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Verneri Pohjola - ©Jori Grönroos
Verneri Pohjola - ©Jori Grönroos
Verneri Pohjola - ©Jori Grönroos
Verneri Pohjola - ©Jori Grönroos

Product Information

line up

Verneri Pohjola / trumpet
Juhani Aaltonen & Pepa Päivinen / reeds
Ilmari Pohjola / trombone
Aki Rissanen / piano
Antti Lötjönen & Pekka Pohjola / bass
Joonas Riippa / drums
Meta4 string quartet
and others

Recording Information

Produced by Verneri Pohjola
Recorded at Finnvox by Mikko Raita
Mixed by Mikko Raita at Studio Kekkonen
Mastered by Svante Forsbläck at Chartmakers

Pohjola is a name with great symbolic power in Finland. It is the main place in the national epic poem Kalevala, and the surname of one of the country’s best known jazz musician families. With Aurora, trumpeter Verneri Pohjola is now creating quite a stir outside his homeland. In Finland his debut won the Emma award as leader, the Finnish Grammy, as “Best Jazz Album of 2009”.

It was clear that the trumpeter would go on to have a musical career from very early on. He was born in 1977, the son of national jazz legend Pekka Pohjola. From 1999 he studied jazz at the Sibelius Academy, one of Europe’s leading academies, and in 2004 he was named Young Artist of the Year at the Pori Jazz Festival. In that same year the Finnish jazz critics also declared him the Best Trumpeter and Musician of the Year.

Even though Aurora is Pohjola’s first work under his own name, he is no longer a newcomer. The Finn consciously gave his music time to mature and to find its own artistic expression. When ACT star Nils Landgren heard Pohjola’s debut album, he was immediately captivated. He promptly invited the trumpeter to the Berlin Jazz Festival 2010 and raved to his label boss, Siggi Loch, about this great talent. That Sweden and Norway are real “treasures troves” for first class jazz is far from a secret but its tranquil neighbouring country, covered by forests, lakes, deer and with only 5 million inhabitants was until now undiscovered. And this was how Verneri Pohjola came to be the first Finnish exclusive artist of ACT. A further fellow countryman will follow in spring 2011 – pianist Iiro Rantala who became well known with his Trio Töykeät.

Pohjola’s record is named after the Roman goddess of dawn and the album’s music is equally full of promise. Fascinating and rich in nuances, it is a mystical work with a dominantly gloomy atmosphere - Pohjola favours deeper tones and a meditative, airy sound. Hymn-like sound passages, seething expressiveness and emotional “high note playing” also often break through, free improvisation interchanges with the strictly composed and solo parts increase in the overall ensemble sound. Aurora may be experimental but memorable themes and a deep rooted groove give the music the necessary hold.

Pohjola cleverly combines sounds. A total of 15 musicians can be heard on the album, taking it in turns to create moods which are rich in colour, making each piece truly individual and the album itself a collection of musical short stories. At almost 12 minutes For Three always allows plenty of room for improvisation despite the compositional nature of its framework (always returning to its memorable theme which is accentuated by the strings). Here Pohjola shows himself to be a virtuosic and imaginative trumpeter. In Askisto the romantic sounding Meta4 string quartet forms a compelling contrast to the celesta, piano and bass. Meanwhile, the relaxed groove of Boxer Diesel ends in an expressive outbreak of sounds, whilst in contrast Spirit of S is meditative with a barely developing harmony, in which flute and trumpet take it in turns to fantasise in solo.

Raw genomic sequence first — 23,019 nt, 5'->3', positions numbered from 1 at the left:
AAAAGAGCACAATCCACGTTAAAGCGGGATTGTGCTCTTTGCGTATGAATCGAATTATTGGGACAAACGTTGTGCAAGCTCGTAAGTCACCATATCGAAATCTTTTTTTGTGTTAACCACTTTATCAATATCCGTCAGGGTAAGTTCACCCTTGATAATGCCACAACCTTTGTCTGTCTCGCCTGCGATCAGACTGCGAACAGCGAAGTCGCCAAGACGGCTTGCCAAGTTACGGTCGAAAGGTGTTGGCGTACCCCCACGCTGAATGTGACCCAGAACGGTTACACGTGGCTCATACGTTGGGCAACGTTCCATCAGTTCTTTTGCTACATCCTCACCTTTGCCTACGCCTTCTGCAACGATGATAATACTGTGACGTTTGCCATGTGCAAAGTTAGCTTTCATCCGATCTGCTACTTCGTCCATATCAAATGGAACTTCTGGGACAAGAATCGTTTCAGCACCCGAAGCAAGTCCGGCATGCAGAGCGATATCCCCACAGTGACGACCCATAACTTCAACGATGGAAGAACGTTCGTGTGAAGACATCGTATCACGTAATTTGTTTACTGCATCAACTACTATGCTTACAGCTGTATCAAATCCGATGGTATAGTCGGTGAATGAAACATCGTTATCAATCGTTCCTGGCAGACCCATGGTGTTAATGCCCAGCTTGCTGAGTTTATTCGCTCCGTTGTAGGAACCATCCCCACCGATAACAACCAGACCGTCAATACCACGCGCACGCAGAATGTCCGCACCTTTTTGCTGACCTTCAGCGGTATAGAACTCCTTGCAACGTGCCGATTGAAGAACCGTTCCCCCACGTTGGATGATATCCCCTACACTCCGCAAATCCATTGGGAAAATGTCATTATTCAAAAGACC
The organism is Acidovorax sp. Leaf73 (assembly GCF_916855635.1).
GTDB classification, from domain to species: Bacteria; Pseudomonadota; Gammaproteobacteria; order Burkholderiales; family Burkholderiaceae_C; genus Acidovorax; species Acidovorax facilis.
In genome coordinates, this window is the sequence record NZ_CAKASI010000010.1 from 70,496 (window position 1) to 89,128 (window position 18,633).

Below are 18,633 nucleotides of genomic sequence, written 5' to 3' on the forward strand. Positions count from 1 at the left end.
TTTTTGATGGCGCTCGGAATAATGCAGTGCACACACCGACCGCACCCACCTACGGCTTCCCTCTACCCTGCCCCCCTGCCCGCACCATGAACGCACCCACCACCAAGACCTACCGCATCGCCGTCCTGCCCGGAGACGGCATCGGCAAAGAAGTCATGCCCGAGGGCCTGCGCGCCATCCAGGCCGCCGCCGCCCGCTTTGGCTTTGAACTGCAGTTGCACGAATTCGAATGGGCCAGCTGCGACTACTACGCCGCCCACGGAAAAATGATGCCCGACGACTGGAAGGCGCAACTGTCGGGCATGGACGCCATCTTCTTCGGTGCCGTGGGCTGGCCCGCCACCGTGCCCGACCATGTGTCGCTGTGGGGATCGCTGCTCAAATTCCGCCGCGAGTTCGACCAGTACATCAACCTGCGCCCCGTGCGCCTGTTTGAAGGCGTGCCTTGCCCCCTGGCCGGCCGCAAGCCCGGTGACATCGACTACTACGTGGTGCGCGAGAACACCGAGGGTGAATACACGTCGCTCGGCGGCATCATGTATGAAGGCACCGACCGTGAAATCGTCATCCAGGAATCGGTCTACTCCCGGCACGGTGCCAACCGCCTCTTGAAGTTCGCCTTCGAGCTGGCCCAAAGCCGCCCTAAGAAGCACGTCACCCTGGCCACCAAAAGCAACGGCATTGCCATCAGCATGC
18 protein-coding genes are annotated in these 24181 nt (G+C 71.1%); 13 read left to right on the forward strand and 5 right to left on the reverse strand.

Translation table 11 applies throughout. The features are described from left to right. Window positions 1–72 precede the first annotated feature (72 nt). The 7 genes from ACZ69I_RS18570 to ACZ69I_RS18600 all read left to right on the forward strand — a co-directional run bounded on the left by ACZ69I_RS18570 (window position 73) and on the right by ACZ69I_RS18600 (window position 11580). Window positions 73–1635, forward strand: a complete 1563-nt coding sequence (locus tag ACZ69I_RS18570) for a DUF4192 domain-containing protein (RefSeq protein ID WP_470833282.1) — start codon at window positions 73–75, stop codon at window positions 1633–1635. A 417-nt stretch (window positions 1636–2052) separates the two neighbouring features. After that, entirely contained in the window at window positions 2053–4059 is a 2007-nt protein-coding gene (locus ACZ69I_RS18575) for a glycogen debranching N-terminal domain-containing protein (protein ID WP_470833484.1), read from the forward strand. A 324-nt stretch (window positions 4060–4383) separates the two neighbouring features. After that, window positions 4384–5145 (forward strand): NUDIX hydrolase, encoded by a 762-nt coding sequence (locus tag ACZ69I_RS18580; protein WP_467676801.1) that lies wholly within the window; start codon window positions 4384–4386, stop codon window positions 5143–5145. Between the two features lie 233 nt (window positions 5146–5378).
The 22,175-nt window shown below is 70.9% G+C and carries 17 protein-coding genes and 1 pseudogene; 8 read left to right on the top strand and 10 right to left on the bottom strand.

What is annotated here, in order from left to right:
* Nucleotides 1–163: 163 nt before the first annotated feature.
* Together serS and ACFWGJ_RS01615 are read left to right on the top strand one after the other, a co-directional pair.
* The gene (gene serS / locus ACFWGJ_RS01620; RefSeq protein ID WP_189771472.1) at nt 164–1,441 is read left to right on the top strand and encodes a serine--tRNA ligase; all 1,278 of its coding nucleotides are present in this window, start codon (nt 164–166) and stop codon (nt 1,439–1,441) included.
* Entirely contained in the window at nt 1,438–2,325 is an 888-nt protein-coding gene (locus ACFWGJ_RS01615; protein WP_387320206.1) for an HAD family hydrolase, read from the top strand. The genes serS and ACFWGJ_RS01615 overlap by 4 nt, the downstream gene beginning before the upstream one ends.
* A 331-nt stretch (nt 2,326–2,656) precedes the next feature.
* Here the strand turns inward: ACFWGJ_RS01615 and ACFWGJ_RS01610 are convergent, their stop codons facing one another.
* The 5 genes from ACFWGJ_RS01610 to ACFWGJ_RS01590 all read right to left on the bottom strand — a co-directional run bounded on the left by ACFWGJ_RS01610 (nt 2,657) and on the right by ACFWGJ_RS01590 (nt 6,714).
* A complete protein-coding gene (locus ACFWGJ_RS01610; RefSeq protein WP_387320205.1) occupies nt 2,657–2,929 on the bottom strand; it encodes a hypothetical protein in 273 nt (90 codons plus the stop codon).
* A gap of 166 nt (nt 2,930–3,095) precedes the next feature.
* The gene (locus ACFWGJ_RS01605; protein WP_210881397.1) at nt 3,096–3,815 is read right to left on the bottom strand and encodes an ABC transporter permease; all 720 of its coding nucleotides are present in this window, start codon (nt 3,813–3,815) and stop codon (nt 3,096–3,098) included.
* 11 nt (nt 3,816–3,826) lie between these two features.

Aurora brings together the cream of up and coming Finnish jazz, including pianist Aki Rissanen and bassist Antti Lötjönen. Pohjola’s younger brother, Ilmari, is also featured on trombone. His famous father, Pekka, who died shortly after the recording in November 2008, also supported him on two tracks on the electric bass. Pohjola composed all the pieces himself with the exception of his arrangement of the famous Concierto De Aranjuez by Joaquín Rodrigo, which became particularly famous on Miles Davis’ “Sketches of Spain”.

Regarding Miles Davis: he is Pohjola’s declared role model and, if you listen to Aurora, you can hear parallels to his 1957 masterpiece Birth of the Cool: a very individual sound aesthetic inspired by occidental art music is inherent in both, instruments are consciously put together according to tone colours and composed passages interchange with improvisation. At that time, Miles Davies enriched jazz with a previously unheard-of sound language, and Aurora is also a visionary, pioneering album with a great power of sound. Verneri Pohjola is, as trumpeter and composer, a great gain for European jazz. Now, at the very least, his name should also be remembered outside Finland.